Investors usually define risk as the volatility of any particular investment. Because the value of stocks fluctuates, they are considered “riskier” than other types of investments, such as bonds, CDs, or Treasury bills. The problem is that the volatility of an investment is not the only metric that determines risk.
Risk is Absolute Loss of Capital
To start, investors need to remember that real risk is about the absolute loss of capital. Money invested in a stable asset may not experience the risk of volatility, but it may still lose value over time because of the cost of inflation. We tend to overlook this kind of risk because inflation is a more hidden cost compared to market volatility. You can see the value of your investments going down when the market experiences a correction, whereas inflation simply takes away buying power over time.
This means that stashing all of your nest egg in a conservative investment could potentially be riskier than investing in more volatile assets. The dollar amount of your portfolio may not ever go down with conservative investments, but your buying power will. Understanding this potential risk is an important part of ensuring you have a balanced investment strategy.
Your Personal Risk Factors
Another factor that many investors don’t take into account in their own personal risk factors. While you may have taken a risk tolerance questionnairei, that does not mean you know the idiosyncratic risks you personally face.
For instance, if you are a nervous investor who is ready to pull out of the market at every dip, your absolute risk (defined as loss of capital) is different than that of the investor who chases returns from one investment to the next.
If you are a Chicken Little type who fears loss of your principal, you risk the bite of inflation because you may invest in enough volatile assets to see growth. But if you are more of a speculative investor, you risk having too much money invested in volatile assets and potentially losing principal.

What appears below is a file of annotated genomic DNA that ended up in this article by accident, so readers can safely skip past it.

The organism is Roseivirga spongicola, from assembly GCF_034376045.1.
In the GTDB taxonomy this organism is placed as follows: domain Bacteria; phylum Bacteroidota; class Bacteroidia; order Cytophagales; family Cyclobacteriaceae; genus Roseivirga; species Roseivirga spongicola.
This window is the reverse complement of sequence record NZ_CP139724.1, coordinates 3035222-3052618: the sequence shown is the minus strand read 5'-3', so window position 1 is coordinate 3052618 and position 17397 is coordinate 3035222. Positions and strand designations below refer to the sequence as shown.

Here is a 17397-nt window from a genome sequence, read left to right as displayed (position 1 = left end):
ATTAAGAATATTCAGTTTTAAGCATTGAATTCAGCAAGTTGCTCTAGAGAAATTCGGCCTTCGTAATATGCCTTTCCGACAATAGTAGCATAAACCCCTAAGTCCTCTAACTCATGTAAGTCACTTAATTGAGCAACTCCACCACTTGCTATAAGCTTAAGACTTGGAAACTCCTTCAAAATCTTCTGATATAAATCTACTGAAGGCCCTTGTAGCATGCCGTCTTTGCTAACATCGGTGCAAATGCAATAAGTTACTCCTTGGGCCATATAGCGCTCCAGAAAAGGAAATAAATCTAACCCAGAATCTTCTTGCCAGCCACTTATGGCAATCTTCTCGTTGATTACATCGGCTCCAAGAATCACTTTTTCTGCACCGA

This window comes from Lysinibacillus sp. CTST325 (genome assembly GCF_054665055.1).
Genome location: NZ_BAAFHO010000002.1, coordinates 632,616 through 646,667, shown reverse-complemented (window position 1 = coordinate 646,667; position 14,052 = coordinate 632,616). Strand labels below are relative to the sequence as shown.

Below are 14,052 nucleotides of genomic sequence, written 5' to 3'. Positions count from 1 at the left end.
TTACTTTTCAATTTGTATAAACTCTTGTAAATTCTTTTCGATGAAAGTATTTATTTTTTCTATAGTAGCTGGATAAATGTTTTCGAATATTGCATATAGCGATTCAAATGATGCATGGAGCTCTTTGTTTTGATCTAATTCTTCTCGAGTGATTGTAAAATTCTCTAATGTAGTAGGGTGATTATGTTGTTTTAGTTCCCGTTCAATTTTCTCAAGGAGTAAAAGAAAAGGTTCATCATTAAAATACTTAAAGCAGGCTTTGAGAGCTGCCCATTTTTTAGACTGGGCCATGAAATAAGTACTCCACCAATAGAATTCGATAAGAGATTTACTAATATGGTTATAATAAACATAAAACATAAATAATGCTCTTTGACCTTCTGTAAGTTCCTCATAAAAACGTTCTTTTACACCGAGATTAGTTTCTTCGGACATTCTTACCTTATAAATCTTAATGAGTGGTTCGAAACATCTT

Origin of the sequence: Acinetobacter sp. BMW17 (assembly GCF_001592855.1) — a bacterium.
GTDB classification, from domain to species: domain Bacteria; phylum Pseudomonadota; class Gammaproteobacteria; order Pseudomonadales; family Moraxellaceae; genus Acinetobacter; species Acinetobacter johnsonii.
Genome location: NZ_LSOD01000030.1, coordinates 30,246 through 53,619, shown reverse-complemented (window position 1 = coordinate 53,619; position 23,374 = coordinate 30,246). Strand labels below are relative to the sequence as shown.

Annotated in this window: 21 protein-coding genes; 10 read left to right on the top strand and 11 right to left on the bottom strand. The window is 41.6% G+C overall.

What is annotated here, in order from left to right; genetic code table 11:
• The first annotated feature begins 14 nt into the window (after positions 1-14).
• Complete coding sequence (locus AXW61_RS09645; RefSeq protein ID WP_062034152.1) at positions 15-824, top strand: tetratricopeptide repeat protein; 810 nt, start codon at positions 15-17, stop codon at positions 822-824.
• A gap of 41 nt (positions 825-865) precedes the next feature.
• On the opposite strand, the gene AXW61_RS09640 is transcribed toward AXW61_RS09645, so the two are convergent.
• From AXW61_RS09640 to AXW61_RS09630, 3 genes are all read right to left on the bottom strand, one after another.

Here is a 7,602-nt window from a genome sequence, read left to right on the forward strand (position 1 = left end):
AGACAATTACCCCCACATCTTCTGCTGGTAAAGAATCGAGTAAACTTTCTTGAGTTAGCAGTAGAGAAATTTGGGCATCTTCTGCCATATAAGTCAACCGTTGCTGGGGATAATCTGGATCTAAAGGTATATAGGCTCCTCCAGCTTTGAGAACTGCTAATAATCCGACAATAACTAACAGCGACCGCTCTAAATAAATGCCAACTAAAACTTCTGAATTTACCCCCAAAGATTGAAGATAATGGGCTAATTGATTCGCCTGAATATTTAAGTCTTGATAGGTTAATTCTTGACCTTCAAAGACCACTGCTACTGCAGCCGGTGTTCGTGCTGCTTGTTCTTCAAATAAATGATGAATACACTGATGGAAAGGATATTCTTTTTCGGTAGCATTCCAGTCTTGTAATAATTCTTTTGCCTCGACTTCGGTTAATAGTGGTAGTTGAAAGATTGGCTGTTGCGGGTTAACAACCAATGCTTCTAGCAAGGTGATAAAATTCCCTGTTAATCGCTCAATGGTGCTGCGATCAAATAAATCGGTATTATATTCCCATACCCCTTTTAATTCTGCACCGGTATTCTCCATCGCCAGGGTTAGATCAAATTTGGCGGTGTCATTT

Risk is Not the Same as Risk Tolerance
Whether you are a nervous or an exuberant investor, your absolute risk stems from your psychological makeup. This means that while a risk tolerance questionnaire may help you understand how much volatility you feel comfortable seeing in your portfolio, it will not tell you the ways you are most likely to risk losing capital.
For the majority of investors who score solidly in the middle of the road on their risk tolerance questionnaires, creating an asset allocation based upon their risk tolerance can create a reasonably balanced portfolio. But investors who are either highly fearful or highly speculative will see higher risk of the loss of their capital even if they are allocating assetsii within their risk tolerance.
Knowing how you are at risk of losing capital can help you better craft an investment strategy that could help you achieve your goals. And understanding your personal risk factors can help you make good decisions for your money. After all, your personal finance is all about you!
i Risk tolerance is an investor’s general ability to withstand risk inherent in investing. The risk tolerance questionnaire is designed to determine your risk tolerance and is judged based on three factors: time horizon, long-term goals and expectations, and short-term risk attitudes. The adviser uses their own experience and subjective evaluation of your answers to help determine your risk tolerance. There is no guarantee that the risk assessment questionnaire will accurately assess your tolerance to risk. In addition, although the advisor may have directly or indirectly used the results of this questionnaire to determine a suggested asset allocation, there is no guarantee that the asset mix appropriately reflects your ability to withstand investment risk.
ii Asset Allocation does not guarantee a profit or protect against a loss in a declining market. It is a method used to help manage investment risk.